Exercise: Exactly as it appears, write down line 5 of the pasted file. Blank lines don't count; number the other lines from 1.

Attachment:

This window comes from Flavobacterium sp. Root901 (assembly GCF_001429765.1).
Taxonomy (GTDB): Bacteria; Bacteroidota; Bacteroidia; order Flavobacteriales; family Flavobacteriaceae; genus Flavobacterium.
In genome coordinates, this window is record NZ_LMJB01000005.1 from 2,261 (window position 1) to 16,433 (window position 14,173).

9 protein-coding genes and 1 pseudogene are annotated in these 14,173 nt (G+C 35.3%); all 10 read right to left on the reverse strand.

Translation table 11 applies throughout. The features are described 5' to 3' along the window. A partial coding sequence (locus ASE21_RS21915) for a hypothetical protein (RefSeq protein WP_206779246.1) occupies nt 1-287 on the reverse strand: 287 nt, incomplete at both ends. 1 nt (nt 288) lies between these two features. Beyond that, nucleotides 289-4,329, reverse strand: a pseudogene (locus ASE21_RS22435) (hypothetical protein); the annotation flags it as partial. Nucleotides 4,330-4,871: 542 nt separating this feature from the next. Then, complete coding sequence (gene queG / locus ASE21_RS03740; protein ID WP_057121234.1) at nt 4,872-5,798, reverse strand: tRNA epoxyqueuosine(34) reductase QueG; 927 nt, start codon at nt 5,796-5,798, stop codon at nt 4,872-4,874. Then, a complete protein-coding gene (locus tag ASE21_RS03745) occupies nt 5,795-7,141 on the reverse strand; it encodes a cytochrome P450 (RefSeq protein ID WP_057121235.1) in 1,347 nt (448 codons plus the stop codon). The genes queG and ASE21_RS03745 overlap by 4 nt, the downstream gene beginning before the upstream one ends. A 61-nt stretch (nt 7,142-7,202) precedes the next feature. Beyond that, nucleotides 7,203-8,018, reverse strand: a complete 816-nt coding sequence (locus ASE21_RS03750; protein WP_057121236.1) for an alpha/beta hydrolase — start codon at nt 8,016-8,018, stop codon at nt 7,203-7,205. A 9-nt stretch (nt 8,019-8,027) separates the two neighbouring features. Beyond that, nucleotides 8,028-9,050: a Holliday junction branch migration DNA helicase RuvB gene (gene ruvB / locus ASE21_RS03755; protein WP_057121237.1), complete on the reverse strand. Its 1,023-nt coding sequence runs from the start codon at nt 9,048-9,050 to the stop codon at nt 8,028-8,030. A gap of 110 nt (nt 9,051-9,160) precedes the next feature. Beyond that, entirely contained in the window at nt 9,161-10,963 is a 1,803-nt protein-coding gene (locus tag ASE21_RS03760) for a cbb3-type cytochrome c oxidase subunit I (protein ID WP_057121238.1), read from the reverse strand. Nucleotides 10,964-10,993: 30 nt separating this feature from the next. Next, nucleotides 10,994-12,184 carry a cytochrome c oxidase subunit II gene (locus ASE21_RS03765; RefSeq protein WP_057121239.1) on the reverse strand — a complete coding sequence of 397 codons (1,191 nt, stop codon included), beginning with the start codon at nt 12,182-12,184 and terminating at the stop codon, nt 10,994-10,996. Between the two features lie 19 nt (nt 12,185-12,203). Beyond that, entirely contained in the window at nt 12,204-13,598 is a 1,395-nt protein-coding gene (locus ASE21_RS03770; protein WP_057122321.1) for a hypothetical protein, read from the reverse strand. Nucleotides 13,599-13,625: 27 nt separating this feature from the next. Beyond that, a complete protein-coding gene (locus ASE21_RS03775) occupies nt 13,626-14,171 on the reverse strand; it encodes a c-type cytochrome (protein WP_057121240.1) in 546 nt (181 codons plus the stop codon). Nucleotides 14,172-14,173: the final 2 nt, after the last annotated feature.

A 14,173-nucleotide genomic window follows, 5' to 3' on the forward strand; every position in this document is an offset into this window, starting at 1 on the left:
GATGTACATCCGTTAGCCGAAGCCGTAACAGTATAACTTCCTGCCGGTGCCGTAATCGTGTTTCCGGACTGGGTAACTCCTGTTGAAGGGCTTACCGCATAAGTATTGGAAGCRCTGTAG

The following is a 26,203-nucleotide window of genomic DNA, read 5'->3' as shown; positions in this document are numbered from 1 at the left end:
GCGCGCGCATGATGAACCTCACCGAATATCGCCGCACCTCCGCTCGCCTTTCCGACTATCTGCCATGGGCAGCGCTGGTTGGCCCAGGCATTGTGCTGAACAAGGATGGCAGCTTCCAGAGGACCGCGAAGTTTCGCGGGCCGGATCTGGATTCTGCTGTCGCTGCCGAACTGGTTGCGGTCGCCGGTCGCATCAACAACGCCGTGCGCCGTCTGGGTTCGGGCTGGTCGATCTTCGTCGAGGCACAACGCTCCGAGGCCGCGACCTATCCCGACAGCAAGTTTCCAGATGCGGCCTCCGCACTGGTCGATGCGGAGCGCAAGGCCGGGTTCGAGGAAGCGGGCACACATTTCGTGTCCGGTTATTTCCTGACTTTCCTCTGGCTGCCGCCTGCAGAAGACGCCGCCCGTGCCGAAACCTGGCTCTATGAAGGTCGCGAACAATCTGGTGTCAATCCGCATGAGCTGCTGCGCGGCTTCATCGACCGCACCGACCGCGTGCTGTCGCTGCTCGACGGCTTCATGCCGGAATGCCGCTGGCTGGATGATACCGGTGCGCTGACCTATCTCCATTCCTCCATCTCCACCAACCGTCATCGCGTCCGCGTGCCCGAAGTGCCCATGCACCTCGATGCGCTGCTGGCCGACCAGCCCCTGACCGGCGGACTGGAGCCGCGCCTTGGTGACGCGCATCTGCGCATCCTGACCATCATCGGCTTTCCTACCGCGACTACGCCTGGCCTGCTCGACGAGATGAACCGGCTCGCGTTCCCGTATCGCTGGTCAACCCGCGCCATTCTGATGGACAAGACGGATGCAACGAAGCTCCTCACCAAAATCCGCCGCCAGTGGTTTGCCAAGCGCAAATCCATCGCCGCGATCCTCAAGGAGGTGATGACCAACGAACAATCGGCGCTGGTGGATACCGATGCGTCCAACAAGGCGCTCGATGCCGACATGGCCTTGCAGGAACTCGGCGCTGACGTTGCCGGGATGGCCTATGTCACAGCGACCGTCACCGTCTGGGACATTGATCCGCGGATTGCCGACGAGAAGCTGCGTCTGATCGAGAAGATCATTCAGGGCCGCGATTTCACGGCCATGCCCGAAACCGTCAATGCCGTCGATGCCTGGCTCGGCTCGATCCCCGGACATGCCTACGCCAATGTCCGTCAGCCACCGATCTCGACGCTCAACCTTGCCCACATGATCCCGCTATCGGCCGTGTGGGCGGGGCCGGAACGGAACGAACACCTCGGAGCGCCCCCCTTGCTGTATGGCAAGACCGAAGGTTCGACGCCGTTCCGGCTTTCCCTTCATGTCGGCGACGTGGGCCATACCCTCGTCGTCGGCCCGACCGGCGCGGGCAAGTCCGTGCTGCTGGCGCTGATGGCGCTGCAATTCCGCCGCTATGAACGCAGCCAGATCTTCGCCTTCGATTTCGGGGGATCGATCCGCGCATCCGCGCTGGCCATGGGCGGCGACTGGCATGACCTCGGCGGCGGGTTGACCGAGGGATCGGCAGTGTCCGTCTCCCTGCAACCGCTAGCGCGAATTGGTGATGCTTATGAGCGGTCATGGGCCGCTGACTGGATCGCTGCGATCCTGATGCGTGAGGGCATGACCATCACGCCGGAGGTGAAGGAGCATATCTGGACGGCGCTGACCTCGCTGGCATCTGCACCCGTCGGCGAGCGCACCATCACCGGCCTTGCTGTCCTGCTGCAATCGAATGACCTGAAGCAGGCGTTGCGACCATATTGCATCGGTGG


Translation table 11 applies throughout. The features are described 5' to 3' along the window. A partial coding sequence (locus ASE21_RS21915) for a hypothetical protein (RefSeq protein WP_206779246.1) occupies nt 1-287 on the reverse strand: 287 nt, incomplete at both ends. 1 nt (nt 288) lies between these two features. Beyond that, nucleotides 289-4,329, reverse strand: a pseudogene (locus ASE21_RS22435) (hypothetical protein); the annotation flags it as partial. Nucleotides 4,330-4,871: 542 nt separating this feature from the next. Then, complete coding sequence (gene queG / locus ASE21_RS03740; protein ID WP_057121234.1) at nt 4,872-5,798, reverse strand: tRNA epoxyqueuosine(34) reductase QueG; 927 nt, start codon at nt 5,796-5,798, stop codon at nt 4,872-4,874. Then, a complete protein-coding gene (locus tag ASE21_RS03745) occupies nt 5,795-7,141 on the reverse strand; it encodes a cytochrome P450 (RefSeq protein ID WP_057121235.1) in 1,347 nt (448 codons plus the stop codon). The genes queG and ASE21_RS03745 overlap by 4 nt, the downstream gene beginning before the upstream one ends. A 61-nt stretch (nt 7,142-7,202) precedes the next feature. Beyond that, nucleotides 7,203-8,018, reverse strand: a complete 816-nt coding sequence (locus ASE21_RS03750; protein WP_057121236.1) for an alpha/beta hydrolase — start codon at nt 8,016-8,018, stop codon at nt 7,203-7,205. A 9-nt stretch (nt 8,019-8,027) separates the two neighbouring features. Beyond that, nucleotides 8,028-9,050: a Holliday junction branch migration DNA helicase RuvB gene (gene ruvB / locus ASE21_RS03755; protein WP_057121237.1), complete on the reverse strand. Its 1,023-nt coding sequence runs from the start codon at nt 9,048-9,050 to the stop codon at nt 8,028-8,030. A gap of 110 nt (nt 9,051-9,160) precedes the next feature. Beyond that, entirely contained in the window at nt 9,161-10,963 is a 1,803-nt protein-coding gene (locus tag ASE21_RS03760) for a cbb3-type cytochrome c oxidase subunit I (protein ID WP_057121238.1), read from the reverse strand. Nucleotides 10,964-10,993: 30 nt separating this feature from the next. Next, nucleotides 10,994-12,184 carry a cytochrome c oxidase subunit II gene (locus ASE21_RS03765; RefSeq protein WP_057121239.1) on the reverse strand — a complete coding sequence of 397 codons (1,191 nt, stop codon included), beginning with the start codon at nt 12,182-12,184 and terminating at the stop codon, nt 10,994-10,996. Between the two features lie 19 nt (nt 12,185-12,203). Beyond that, entirely contained in the window at nt 12,204-13,598 is a 1,395-nt protein-coding gene (locus ASE21_RS03770; protein WP_057122321.1) for a hypothetical protein, read from the reverse strand. Nucleotides 13,599-13,625: 27 nt separating this feature from the next. Beyond that, a complete protein-coding gene (locus ASE21_RS03775) occupies nt 13,626-14,171 on the reverse strand; it encodes a c-type cytochrome (protein WP_057121240.1) in 546 nt (181 codons plus the stop codon). Nucleotides 14,172-14,173: the final 2 nt, after the last annotated feature.